Ama dialed his line again, punching her phone screen with anger. He declined the call and thereafter his line stopped going through. Ama balled her fists, striving for control as anger rose to the back of her throat. Josiah was missing. If Ige had allowed her indulge her fear this once, perhaps whatever happened wouldn’t have happened.
Stop, Ama. You don’t know if anything happened. Go to Josiah’s school and find out yourself.
“I’m not going anywhere! Ige must fix this himself.” Ama responded out loud. She picked her phone and furiously thumbed a text to her husband.
-You better be on your way to Josiah’s school this minute. His teacher called. He’s missing-
As soon as Ige stepped out of the boardroom, he took his phone out of the inner pocket of his jacket. He turned off the flight mode, as he made for his workstation. Ama’s text came in. He got to his station, he turned to Kelechi, his office buddy.
“Kelz, abeg cover for me. I’ve got to run, family emergency.”
He didn’t wait for a reply before he grabbed his car keys and took off. As he sped down to Josiah’s school, he called his wife. It was her turn to decline his calls. He knew she was upset. Ama was the type to shut the door behind her when she was upset, sad or troubled. She was working on communication, Ige knew that she was putting in effort. She had told him that whenever she was under duress, she found it extremely difficult to express it in words and at such points, what she loved was to be left alone. Of all of Ama’s silence bouts, the worst was when she slipped into a block of angry silence and Ige could see that angry silence was brewing. He hoped with all his heart that they’d find Josiah. Beyond the wrath of his wife, he didn’t want to lose his son. The mere thought of anything happening to Josiah made his belly quake.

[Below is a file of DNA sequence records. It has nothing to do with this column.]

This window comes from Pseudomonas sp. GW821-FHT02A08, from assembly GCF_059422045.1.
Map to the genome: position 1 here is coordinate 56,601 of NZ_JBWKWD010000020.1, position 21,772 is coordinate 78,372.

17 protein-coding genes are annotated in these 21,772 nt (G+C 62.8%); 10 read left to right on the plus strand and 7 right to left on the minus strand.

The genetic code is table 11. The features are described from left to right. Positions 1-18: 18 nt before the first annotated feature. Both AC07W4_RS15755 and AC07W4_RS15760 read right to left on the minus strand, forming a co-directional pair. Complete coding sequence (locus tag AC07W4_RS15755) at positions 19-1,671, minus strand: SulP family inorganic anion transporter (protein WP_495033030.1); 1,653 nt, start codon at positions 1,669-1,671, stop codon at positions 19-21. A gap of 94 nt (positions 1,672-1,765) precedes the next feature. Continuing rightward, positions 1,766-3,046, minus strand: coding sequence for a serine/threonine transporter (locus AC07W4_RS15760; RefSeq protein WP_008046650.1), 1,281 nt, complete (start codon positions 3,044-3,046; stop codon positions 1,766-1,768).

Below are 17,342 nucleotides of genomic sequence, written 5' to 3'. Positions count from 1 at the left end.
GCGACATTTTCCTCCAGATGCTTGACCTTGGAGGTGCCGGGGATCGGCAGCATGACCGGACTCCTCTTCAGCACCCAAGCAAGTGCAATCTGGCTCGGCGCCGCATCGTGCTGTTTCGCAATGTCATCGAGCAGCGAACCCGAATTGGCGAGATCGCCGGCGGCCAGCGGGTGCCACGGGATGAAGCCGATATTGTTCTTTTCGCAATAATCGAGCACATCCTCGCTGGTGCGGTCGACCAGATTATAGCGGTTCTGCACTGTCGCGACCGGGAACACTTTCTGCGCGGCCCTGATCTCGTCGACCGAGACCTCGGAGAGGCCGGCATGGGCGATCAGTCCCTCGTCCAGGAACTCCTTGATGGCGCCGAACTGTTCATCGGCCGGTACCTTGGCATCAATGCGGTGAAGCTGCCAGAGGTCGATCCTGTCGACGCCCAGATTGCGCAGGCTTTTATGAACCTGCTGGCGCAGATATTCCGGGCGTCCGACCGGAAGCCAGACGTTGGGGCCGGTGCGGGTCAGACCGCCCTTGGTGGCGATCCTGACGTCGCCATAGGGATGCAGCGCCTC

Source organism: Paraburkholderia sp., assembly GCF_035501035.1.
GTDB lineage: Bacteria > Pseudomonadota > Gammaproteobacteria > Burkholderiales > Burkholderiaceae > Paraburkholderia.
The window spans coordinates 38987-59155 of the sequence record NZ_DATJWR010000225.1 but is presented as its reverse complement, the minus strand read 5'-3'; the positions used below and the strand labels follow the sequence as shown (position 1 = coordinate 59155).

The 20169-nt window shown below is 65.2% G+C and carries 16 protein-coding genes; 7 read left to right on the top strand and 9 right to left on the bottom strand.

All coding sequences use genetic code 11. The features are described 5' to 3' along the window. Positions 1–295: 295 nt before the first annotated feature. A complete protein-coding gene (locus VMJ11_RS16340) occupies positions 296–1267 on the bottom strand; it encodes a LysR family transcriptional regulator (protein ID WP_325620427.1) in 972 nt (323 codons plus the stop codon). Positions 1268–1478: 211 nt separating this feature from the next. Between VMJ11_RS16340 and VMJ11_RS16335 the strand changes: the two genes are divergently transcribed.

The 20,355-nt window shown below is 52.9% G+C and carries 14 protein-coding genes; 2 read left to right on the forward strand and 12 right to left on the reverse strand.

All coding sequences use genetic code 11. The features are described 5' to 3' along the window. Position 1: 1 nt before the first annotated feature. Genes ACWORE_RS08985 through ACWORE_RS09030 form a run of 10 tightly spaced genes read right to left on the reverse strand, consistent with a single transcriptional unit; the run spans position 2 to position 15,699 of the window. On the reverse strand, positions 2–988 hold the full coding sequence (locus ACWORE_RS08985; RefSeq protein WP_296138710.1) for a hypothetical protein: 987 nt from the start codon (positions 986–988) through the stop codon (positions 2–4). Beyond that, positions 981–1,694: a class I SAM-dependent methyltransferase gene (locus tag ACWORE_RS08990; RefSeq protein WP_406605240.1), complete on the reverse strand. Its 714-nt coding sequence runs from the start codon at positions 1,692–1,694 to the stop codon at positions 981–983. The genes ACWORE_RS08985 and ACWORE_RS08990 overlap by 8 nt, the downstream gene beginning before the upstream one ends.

Ige got to Prodigies’ Forte at 12:35pm. He walked to Josiah’s class. The teacher sighted him from the window and came to meet him outside.
“Welcome sir, I…”
“Where was the last place you saw my son?”
“That’s the thing, I haven’t seen him today at all. I thought he was at home.”
Ige dabbed his forehead. “We brought him to school this morning. Let’s begin a search. He has to be somewhere around.”
The search started. Mr Chenemi, Ige and one of the guards searched, asked students if they had seen Josiah, went to nearby kiosks and food vendors. It all turned up dry.
Ige kept repeating. “He has to be somewhere around.” Because he had to believe it.
Eventually, they found him outside the school premises near the back gate, in the empty well Chenemi passed that morning. Josiah was at the bottom of the well, with his school bag and lunch box, twisted in an ungainly position. When they saw him, no one had to tell them; He was dead.